After yesterday’s bizarre internet problems (DO NOT let you children play Mario Kart online using their Wii!), I’m back with my normal ADSL speed. Ahh… more about this in Wednesday Whiteboard.
But for now, here’s the June Book Reviews.
The Van Gogh Blues: The Creative Person’s Path Through Depression – Eric Maisel
When creative people try to throw up their hands and resign themselves to postmodern meaninglessness and the illusory nature of meaning, they find they can’t. “Meaning” continues to vibrate in a way that convinces them that, while it may be a difficult and even suspect word, it is not an empty word. Meaning means something, and therefore, an authentic life is possible (pg.84).
This is a book I wish I’d found years ago. In this book, Maisel gets to the heart of the existential depression suffered by many creative people – myself included. When I read the definition of depression in this book, I found myself; my own personal experience of depression reflected in Maisel’s words.
Maisel categorises creative depression as a crisis of meaning: “…for creators, losses of meaning and doubts about life’s meaningfulness are persistent problems…” (pg. 4). Once meaning is lost, life becomes a struggle, a grey line, a black hole. The creative person is immobilised from her work and may remain in such a state for years. To overcome this, Maisel advocates that the creative person become a ‘meaning expert’. I won’t spoil the book and describe everything in detail; suffice to say that if you’re a creative person who’s suffered depression, who has to have ‘a project’ that gives you authenticity and fills every corner of your life, and periodically suffers from debilitating sadness when these things lose their intensity, then this book is for you.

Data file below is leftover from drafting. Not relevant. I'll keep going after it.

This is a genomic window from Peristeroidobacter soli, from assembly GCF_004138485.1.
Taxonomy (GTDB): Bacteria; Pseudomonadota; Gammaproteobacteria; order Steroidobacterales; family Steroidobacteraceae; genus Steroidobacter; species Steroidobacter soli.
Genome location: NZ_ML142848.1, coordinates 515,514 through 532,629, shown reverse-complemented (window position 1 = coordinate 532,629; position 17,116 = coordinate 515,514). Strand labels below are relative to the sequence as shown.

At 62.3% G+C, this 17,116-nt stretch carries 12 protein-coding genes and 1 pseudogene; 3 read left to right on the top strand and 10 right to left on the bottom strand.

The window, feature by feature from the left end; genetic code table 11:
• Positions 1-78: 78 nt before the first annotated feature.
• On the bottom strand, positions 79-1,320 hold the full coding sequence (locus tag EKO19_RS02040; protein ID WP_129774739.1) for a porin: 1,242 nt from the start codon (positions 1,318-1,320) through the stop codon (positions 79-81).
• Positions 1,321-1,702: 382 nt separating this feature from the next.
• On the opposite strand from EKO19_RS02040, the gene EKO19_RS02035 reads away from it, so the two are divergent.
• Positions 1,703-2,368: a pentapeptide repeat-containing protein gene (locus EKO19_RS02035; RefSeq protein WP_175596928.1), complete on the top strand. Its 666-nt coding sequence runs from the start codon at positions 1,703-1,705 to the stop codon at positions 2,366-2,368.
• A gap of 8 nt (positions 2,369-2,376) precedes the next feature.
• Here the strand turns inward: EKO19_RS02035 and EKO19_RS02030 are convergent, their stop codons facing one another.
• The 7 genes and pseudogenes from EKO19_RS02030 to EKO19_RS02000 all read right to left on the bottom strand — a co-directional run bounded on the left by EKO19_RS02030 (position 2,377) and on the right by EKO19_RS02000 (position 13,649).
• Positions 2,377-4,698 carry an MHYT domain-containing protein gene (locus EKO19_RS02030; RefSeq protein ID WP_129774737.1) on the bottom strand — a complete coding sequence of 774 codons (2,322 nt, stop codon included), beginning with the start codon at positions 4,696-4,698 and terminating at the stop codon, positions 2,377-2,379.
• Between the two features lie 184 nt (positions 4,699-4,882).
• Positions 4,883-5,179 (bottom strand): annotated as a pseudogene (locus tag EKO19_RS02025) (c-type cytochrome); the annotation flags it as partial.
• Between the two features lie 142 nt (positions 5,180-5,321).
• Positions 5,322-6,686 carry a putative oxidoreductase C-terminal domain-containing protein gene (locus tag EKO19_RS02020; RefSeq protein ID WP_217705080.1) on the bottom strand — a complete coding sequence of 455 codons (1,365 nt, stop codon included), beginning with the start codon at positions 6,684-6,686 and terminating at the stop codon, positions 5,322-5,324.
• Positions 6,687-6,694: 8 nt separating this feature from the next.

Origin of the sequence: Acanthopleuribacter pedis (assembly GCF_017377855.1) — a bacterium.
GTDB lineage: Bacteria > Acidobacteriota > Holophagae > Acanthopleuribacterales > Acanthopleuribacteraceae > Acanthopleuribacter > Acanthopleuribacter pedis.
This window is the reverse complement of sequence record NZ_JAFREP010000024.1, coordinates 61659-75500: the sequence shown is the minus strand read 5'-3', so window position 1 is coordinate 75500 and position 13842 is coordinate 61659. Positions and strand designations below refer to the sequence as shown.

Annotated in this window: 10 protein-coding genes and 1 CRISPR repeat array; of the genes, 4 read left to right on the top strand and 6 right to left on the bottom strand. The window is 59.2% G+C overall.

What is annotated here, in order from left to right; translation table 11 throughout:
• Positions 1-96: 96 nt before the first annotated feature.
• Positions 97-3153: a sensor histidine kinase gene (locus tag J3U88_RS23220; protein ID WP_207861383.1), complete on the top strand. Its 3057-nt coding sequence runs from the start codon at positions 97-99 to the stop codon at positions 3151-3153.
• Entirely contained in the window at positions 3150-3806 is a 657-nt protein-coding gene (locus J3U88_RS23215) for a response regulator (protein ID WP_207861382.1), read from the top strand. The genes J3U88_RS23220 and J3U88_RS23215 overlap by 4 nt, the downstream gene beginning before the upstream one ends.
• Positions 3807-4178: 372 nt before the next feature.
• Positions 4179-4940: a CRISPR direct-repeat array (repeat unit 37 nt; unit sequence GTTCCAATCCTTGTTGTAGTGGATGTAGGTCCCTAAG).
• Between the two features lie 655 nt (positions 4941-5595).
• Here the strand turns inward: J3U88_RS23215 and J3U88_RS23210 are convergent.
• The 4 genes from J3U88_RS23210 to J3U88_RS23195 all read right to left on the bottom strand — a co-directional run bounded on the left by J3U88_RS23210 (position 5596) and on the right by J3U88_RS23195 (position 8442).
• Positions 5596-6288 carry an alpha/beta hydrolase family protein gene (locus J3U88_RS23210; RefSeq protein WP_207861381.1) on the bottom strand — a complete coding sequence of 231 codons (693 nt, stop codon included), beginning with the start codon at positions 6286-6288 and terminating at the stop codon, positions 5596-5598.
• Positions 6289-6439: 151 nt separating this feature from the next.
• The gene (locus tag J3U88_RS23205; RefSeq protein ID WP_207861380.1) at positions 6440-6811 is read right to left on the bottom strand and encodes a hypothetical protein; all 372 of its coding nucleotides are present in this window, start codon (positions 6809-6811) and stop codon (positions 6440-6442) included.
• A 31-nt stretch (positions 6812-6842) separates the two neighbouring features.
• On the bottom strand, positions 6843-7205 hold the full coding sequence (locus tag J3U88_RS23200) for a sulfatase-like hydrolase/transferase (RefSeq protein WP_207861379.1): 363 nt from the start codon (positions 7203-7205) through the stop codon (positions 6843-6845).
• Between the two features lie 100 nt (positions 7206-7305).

The good: the book is easy to read, filled with anecdotes and basic psychology. Maisel makes good use of the anecdotes to share insights about this form of depression. He does not claim that this is the only remedy for depression, and he does not tell the reader to give up medication, therapy or spiritual practice. Maisel also looks at why creatives frequently become addicts – this chapter alone is worth the price of the book.